# Find non-intersecting submatrices

I have a rectangular boolean matrix and I'd like to have an efficient algorithm to find non-intersecting submatrices. I'll to demonstrate that in the example below.

The ideal case is when all elements are non-zero and rows and columns are happen to be in such an order that the submatrices all lie on the diagonal.

\begin{array}{ccccc} 1 & 1 & 0 & 0 & 0 \\ 1 & 1 & 0 & 0 & 0 \\ 0 & 0 & 1 & 1 & 1 \\ 0 & 0 & 1 & 1 & 1 \\ \end{array}

\begin{array}{ccccc} a & a & . & . & . \\ a & a & . & . & . \\ . & . & b & b & b \\ . & . & b & b & b \\ \end{array}

Where a and b are the sought-for submatrices.

The general case is when the rows and columns and not so fortunately arranged and not all elements in the submatrices are non-zero.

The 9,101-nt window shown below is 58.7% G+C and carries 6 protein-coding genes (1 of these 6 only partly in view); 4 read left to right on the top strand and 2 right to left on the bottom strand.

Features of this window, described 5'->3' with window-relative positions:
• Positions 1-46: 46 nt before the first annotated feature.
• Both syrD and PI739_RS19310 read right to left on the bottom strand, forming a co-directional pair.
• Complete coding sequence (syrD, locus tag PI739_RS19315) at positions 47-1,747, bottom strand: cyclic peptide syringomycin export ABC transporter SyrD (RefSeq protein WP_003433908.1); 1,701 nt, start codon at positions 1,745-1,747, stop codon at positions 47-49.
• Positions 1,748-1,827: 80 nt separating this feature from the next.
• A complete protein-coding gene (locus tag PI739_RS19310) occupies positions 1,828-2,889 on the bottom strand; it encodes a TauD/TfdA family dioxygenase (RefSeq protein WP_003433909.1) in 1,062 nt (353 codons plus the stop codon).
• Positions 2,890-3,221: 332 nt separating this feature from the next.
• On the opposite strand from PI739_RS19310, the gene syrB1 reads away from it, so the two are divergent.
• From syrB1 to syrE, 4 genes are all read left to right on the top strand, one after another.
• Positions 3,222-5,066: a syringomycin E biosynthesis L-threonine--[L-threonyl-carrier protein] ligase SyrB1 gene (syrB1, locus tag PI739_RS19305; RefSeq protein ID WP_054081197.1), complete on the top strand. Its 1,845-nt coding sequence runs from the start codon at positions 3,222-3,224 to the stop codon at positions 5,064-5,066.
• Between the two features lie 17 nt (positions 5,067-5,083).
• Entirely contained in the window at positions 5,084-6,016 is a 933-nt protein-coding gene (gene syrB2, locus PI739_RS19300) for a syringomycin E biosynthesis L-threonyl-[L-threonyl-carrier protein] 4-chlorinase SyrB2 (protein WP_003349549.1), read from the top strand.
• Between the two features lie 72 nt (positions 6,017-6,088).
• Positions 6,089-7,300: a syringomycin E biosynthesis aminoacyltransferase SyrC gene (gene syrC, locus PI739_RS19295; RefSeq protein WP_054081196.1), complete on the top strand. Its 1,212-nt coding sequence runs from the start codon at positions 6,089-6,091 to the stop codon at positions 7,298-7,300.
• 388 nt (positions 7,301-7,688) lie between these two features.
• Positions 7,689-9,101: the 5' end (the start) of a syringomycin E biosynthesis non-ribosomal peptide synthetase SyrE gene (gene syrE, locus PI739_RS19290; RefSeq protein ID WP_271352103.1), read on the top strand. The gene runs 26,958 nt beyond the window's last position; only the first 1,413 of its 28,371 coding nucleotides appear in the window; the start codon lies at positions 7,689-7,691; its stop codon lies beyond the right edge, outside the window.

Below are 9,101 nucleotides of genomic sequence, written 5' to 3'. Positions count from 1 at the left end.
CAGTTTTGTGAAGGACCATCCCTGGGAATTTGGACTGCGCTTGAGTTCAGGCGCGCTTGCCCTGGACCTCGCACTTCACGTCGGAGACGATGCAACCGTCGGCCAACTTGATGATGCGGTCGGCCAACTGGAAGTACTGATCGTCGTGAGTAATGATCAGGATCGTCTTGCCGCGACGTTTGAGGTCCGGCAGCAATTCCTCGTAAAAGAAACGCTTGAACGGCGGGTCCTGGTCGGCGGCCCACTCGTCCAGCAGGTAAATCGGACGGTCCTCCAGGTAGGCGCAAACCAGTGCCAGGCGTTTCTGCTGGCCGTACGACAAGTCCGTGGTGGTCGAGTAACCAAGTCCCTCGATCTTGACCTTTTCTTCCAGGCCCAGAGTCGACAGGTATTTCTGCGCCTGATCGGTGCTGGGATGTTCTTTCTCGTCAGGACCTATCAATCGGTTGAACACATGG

\begin{array}{ccccc} 1 & 0 & 0 & 0 & 0 \\ 0 & 1 & 1 & 0 & 1 \\ 1 & 0 & 0 & 1 & 0 \\ 0 & 1 & 0 & 0 & 1 \\ \end{array}

\begin{array}{ccccc} a & . & . & 0 & . \\ . & b & b & . & b \\ a & . & . & a & . \\ . & b & 0 & . & b \\ \end{array}

There's probably a name for that decomposition/transformation but I couldn't find it by googling. Is there a name for that? And an efficient algorithm?

• In the second example you have at least two measures of quality of solution: number of submatrices and number of mistakes. What kind of tradeoff between them do you expect? – Vsevolod Oparin Apr 29 '15 at 18:34
• This is not a well-defined question. Do you want to find monochromatic submatrices? Do you want to partition the original matrix into the minimum number of monochromatic submatrices? – Sasho Nikolov Apr 30 '15 at 6:30